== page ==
Thanks! That’s helpful.

FWIW, this (I think it’s a grad school course project at MIT) implemented GP in Julia by operating on the AST’s. And, this talk from ClojureConj 2015 gives the same explanation for GP in Lisp as Simon does (and also around 13:30 he explicitly works on subtrees).

I think AST is important for re-combinations and mutations, not for the generation of the initial programs. That is, for programs to evolve, they need to produce children that are like the parents, but with “lines of code” (or something comparable) swapped. (Also, the functions not only need to be generated and evaluated, they need to be stored somewhere so they can be used to produce child functions. The ‘‘execute’’ function above returns a number, not a program, so the program the snippet produces can’t be used to produce a child program.) So, for instance, we’d like to be able to do something like the following example (from Simon), using Matlab code to the two parent programs, Program 1 and Program 2:

```
#Program 1
if x<1
z = [1,2,3,4,5];
else
for i = 1:5
z(i) = i/x;
end
end
```

and

```
#Program 2
for i = 1:10
if x > 5
z(i) = x^i;
else
z(i) = x/i;
end
end
```

```
#Child program
for i = 1:10
if x > 5
else
for i = 1:5
z(i) = i/x;
end
end
```

Where lines 1 and 2 of the child program come from parent 2, and the rest of the lines come from parent 1. Obviously, this cannot work as the child program is garbled nonsense.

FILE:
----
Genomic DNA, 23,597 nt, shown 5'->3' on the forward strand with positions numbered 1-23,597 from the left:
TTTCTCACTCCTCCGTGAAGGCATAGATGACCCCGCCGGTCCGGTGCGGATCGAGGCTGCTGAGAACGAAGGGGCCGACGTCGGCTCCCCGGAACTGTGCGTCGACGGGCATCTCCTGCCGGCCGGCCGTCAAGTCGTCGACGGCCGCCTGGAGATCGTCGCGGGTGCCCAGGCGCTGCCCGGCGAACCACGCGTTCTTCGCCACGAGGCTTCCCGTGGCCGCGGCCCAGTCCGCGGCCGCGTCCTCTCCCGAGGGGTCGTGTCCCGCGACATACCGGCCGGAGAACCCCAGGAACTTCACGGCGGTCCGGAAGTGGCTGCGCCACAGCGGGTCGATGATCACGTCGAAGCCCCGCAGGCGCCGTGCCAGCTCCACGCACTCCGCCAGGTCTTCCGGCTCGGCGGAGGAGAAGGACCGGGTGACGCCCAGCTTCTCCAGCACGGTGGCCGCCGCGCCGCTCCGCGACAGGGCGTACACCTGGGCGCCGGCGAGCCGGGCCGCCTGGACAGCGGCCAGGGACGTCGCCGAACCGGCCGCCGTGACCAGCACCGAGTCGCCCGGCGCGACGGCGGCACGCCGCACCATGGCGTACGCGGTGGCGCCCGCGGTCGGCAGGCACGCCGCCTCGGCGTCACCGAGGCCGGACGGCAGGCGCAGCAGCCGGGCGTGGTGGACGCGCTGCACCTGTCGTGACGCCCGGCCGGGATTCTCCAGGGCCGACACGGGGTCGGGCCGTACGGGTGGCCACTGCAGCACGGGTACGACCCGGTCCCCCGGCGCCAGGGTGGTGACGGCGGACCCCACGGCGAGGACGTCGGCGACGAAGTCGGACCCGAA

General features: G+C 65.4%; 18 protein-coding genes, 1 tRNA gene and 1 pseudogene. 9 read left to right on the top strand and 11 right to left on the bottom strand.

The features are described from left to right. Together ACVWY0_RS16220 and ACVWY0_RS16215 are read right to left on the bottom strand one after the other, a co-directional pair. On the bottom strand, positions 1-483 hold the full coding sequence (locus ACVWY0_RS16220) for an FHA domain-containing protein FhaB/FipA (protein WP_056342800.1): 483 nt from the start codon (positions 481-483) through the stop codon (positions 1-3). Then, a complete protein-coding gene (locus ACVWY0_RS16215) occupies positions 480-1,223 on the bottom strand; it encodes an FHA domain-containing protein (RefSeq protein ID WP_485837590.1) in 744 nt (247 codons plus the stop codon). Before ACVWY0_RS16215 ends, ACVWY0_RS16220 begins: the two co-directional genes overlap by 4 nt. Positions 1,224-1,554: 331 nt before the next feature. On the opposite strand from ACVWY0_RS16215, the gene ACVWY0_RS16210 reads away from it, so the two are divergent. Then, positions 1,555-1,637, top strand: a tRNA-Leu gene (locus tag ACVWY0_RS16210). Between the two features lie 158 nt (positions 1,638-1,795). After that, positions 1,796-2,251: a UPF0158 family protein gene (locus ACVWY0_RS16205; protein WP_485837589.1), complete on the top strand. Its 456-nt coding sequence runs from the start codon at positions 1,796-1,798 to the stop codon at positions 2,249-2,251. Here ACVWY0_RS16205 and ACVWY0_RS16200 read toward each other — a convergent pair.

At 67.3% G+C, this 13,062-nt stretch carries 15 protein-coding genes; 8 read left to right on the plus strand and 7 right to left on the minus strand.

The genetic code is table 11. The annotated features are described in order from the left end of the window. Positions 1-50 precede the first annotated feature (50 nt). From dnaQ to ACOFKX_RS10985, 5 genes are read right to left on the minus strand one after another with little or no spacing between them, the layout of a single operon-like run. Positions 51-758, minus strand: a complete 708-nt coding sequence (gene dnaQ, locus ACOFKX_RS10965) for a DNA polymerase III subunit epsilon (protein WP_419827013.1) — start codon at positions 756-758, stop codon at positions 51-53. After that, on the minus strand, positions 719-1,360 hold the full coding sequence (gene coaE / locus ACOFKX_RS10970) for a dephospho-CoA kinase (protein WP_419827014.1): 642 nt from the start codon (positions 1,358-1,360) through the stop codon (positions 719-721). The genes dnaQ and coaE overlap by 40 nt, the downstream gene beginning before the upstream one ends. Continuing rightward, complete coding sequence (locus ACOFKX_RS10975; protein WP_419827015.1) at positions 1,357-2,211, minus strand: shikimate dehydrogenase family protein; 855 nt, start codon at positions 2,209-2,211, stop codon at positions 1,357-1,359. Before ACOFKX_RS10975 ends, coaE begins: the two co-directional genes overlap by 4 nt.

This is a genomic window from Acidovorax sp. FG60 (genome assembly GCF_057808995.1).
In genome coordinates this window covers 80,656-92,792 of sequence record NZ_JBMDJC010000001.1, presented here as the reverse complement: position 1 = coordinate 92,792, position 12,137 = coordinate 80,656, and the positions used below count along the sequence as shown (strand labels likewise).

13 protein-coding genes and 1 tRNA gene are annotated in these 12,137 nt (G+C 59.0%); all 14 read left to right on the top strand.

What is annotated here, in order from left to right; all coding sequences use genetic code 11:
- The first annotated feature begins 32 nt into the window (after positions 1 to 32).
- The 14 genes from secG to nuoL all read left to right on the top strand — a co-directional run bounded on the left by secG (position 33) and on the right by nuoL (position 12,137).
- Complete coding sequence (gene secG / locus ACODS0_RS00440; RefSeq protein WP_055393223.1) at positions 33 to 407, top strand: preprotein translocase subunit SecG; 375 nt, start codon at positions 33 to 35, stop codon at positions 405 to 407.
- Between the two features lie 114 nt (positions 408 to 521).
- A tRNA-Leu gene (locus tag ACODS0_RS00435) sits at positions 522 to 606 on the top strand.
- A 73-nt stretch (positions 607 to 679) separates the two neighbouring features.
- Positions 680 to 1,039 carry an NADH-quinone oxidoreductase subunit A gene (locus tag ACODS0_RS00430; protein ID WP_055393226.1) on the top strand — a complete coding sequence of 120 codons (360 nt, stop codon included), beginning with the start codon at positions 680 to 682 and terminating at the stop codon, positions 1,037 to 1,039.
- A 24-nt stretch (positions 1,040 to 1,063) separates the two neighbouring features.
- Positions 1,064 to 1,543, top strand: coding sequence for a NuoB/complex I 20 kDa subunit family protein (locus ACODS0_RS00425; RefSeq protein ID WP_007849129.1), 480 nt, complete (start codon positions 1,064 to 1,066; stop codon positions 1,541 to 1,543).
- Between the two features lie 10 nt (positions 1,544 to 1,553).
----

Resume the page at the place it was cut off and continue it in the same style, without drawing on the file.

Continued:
But, he says, because s-expressions in lisp correspond to nodes in the AST, we *can* perform that sort of operation in lisp. For instance (his example), given parent 1 and parent 2 as follows:

```
#parent 1
(+ (* x y) abs z)
```

```
#parent 2
(- (* (+ x z) x) (+ z (/ y x)))
```

we can swap the s-expression (*x y) from parent 1 with the s-expression (+ z (/ y x)) from parent 2 to get two children:

```
#child 1
(+ (+ z (/ y x)) abs z) # parent 1, but (+ z (/ y x)) where (* x y) had been.
```

```
#child 2
(- (* (+ x z) x) (* x y)) #parent 2, but with (* x y) where (+ z (/ y x)) had been.
```

This swap can (he says) be performed in lisp by finding an opening parenthesis and a matching closing parenthesis in each parent program, and swapping everything between them in the two programs. As I said, the Conjure Conj talk I linked above gives a similar example.

So though your the functional example is very helpful (especially since one of my goals in looking into this is understanding Julia better), I don’t think it can get me all the way there.

Anyway, I wanted to look into this so I could understand how Julia works better, and even if I don’t find answers to all the questions, I understand Julia a lot better.